LIVELIHOODS FUNDS LAUNCHES A NEW IMPACTFUL INVESTMENT IN MEXICO: Cross-interview with members of the project team

Livelihoods Venture has a long track record of leading mangrove restoration projects around the world. Since 2009, Livelihoods has helped restore more than 25,000 hectares of mangroves in Senegal, India, and Indonesia. These projects have helped recover ecosystem services and improve the livelihoods of communities who live close by.

The company is writing a new chapter in Mexico.

Rosa Maria Vidal, Livelihoods Project Manager for the Veracruz mangrove project, and Elisa Peresbarbosa Rojas, Director General of Pronatura Veracruz, the project implementor, discuss the importance of building strong partnerships in the field and the unique positioning of the Livelihoods Carbon Funds.


Rosa Maria Vidal, Livelihoods Project Manager

Elisa Peresbarbosa Rojas, Director General of Pronatura Veracruz

Livelihoods projects are based on co-construction with our NGO partners. How did it work on the mangrove restoration project in Veracruz, Mexico?

Rosa Maria Vidal: It is very important that the project is designed together, not only with the non-governmental organization (NGO) but with the communities. This allows us to align on our joint purpose and vision, as well as to understand what the challenges could be. It creates a sense of team and trust that is needed for long term projects.

The team at Pronatura Veracruz was very open to our ideas and dedicated time during the design phase of the project. For the NGO it wasn’t easy to cope with some of our requests, but as true partners they invested with knowledge, time and their network.

We were able to talk with the local families in the fisher villages and with cattle ranchers, and listen to their challenges in finding support for their productive activities. At Livelihoods, many members of our team dedicated time to learn and bring our experiences from other parts of the world to help make the best possible project together. A real team effort.

Elisa Peresbarbosa Rojas: We started our relationship and discussion with the Livelihoods Team, three years ago. During those years, we had been building a relationship, talking for many hours, and getting to know all the field team members, made three field visits and toured the area, and engaged with the local communities to better understand the area and their needs. It is a very long process but it is worth it to build a strong and close relationship with Livelihoods and the local communities.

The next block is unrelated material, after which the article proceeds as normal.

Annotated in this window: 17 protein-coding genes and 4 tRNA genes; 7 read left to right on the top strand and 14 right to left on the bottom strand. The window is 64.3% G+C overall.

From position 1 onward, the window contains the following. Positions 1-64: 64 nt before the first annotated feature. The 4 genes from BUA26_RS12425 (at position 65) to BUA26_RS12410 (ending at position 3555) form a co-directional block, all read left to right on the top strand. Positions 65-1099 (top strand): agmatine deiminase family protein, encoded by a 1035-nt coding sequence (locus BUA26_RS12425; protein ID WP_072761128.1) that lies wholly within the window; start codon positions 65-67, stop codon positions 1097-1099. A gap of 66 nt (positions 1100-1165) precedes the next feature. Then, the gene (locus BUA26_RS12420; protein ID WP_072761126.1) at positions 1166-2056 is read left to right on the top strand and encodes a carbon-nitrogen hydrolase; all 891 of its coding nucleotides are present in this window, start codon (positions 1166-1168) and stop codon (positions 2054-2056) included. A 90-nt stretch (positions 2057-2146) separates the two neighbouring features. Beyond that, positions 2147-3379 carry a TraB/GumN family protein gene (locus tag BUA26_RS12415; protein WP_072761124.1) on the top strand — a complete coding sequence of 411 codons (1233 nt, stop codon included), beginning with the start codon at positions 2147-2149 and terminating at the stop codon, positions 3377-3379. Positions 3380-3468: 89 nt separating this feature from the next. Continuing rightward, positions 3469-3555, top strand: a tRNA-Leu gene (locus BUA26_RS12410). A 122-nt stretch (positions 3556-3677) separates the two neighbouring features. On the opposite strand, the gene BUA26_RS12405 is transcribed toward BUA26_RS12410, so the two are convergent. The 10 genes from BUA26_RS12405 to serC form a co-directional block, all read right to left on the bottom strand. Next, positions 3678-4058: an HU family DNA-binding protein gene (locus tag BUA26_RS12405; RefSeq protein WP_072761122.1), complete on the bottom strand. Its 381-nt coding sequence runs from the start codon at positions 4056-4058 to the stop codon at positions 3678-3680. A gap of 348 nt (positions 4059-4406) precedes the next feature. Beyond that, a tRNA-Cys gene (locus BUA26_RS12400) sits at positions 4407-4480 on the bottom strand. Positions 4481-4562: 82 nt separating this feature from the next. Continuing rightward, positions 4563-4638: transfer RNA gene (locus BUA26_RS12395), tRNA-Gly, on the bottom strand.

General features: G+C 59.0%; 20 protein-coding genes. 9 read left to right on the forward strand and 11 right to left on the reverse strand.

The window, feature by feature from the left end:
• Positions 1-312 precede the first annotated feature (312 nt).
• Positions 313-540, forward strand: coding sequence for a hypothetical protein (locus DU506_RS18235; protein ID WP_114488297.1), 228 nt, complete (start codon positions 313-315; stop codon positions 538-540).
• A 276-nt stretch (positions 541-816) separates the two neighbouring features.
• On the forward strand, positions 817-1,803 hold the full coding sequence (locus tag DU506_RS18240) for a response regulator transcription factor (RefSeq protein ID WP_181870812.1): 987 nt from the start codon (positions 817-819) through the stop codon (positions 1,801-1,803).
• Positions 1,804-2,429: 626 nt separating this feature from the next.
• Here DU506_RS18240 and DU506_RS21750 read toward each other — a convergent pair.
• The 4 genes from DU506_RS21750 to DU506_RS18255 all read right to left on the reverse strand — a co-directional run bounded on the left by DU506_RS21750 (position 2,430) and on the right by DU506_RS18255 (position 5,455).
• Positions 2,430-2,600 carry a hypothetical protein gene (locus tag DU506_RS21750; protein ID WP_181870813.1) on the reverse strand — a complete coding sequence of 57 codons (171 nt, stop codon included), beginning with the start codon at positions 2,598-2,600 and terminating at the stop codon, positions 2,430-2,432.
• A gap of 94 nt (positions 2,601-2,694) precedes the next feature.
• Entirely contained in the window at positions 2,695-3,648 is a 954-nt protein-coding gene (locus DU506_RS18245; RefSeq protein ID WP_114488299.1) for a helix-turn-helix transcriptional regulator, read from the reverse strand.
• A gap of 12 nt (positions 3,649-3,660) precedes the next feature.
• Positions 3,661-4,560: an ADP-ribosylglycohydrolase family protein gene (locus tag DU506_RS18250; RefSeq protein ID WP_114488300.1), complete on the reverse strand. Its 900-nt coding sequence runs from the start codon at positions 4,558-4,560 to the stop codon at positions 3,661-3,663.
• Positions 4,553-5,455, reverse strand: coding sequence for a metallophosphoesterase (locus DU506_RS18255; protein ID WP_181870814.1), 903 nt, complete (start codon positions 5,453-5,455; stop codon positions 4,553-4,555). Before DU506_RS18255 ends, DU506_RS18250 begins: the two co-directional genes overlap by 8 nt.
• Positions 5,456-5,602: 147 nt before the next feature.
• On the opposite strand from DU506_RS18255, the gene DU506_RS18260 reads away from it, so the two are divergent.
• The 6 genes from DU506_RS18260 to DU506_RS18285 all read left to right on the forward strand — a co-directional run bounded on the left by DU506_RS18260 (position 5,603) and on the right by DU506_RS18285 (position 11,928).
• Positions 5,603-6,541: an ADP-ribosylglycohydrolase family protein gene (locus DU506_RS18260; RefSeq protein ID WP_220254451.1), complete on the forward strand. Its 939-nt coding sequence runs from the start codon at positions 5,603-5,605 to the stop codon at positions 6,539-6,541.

We had many virtual conferences with several Livelihoods team members. Livelihoods took the time to understand and discuss at different levels on various topics (technical aspects of mangrove restoration, ecological feasibility, social strategies, Pronatura Veracruz’s capabilities).

During these three years, we built a close and trusting relationship. In the field we had many exchanges with Livelihoods officials to better understood the local conditions. They showed a genuine interest to try to find the best options.

Carbon markets are increasingly crowded. Based on your experience, what differentiates Livelihoods’s approach?

Rosa Maria Vidal: Livelihoods’s approach is to bring the investment to the present needs, beyond the simple idea of paying for carbon credits, which we don’t do. We invest to generate local capacity and long-term benefits by improving people’s livelihoods.

Carbon finance is a tool, a means for sustainable development. It is not easy to reach a good balance in the project design, to have investments that cover mangrove restoration and programs that improve productivity and income. We use a large percentage of the funds in the first 5-7 years of the project, as many of the farmers and fishermen have immediate needs. They appreciate that we can use the carbon funds for real and long-lasting transformations. 

Our projects also have climate integrity and are monitored in the delivery of Verified Emission Reductions (VERs). We also monitor all other social and environmental impacts.  At the end, we pre-pay carbon that is not yet produced and we also take a good part of the risk, because we trust our partners in the communities and the NGOs.

Elisa Peresbarbosa Rojas: This is the first time that we work in such a close working relationship with a financer.

One of the main aspects that differentiates Livelihoods, is the long-term commitment of the investors of the carbon funds. Livelihoods and its investors share a deep commitment to secure long-term change in the socioenvironmental conditions of local communities.